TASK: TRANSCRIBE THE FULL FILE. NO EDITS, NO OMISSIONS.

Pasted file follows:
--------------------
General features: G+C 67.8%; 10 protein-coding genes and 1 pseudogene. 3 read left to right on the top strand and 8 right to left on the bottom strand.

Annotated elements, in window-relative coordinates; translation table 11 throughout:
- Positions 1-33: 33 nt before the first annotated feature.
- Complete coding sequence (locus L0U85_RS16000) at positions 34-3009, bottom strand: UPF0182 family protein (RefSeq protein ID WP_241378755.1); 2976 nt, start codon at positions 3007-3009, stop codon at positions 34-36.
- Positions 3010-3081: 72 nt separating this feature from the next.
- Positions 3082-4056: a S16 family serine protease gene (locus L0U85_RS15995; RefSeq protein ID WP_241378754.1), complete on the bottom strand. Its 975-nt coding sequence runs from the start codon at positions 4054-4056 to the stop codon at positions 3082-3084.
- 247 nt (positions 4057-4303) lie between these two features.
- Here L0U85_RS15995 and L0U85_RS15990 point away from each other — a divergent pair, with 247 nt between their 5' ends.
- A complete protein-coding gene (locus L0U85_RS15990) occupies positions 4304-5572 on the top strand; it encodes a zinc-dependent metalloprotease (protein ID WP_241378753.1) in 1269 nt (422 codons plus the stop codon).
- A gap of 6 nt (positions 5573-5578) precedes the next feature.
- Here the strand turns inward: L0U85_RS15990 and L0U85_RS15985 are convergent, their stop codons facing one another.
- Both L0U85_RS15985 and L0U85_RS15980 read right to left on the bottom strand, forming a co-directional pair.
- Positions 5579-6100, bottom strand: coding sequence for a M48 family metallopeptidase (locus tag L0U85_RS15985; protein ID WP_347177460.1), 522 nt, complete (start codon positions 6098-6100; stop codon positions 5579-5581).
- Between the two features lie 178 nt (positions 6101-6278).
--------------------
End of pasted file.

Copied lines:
General features: G+C 67.8%; 10 protein-coding genes and 1 pseudogene. 3 read left to right on the top strand and 8 right to left on the bottom strand.

Annotated elements, in window-relative coordinates; translation table 11 throughout:
- Positions 1-33: 33 nt before the first annotated feature.
- Complete coding sequence (locus L0U85_RS16000) at positions 34-3009, bottom strand: UPF0182 family protein (RefSeq protein ID WP_241378755.1); 2976 nt, start codon at positions 3007-3009, stop codon at positions 34-36.
- Positions 3010-3081: 72 nt separating this feature from the next.
- Positions 3082-4056: a S16 family serine protease gene (locus L0U85_RS15995; RefSeq protein ID WP_241378754.1), complete on the bottom strand. Its 975-nt coding sequence runs from the start codon at positions 4054-4056 to the stop codon at positions 3082-3084.
- 247 nt (positions 4057-4303) lie between these two features.
- Here L0U85_RS15995 and L0U85_RS15990 point away from each other — a divergent pair, with 247 nt between their 5' ends.
- A complete protein-coding gene (locus L0U85_RS15990) occupies positions 4304-5572 on the top strand; it encodes a zinc-dependent metalloprotease (protein ID WP_241378753.1) in 1269 nt (422 codons plus the stop codon).
- A gap of 6 nt (positions 5573-5578) precedes the next feature.
- Here the strand turns inward: L0U85_RS15990 and L0U85_RS15985 are convergent, their stop codons facing one another.
- Both L0U85_RS15985 and L0U85_RS15980 read right to left on the bottom strand, forming a co-directional pair.
- Positions 5579-6100, bottom strand: coding sequence for a M48 family metallopeptidase (locus tag L0U85_RS15985; protein ID WP_347177460.1), 522 nt, complete (start codon positions 6098-6100; stop codon positions 5579-5581).
- Between the two features lie 178 nt (positions 6101-6278).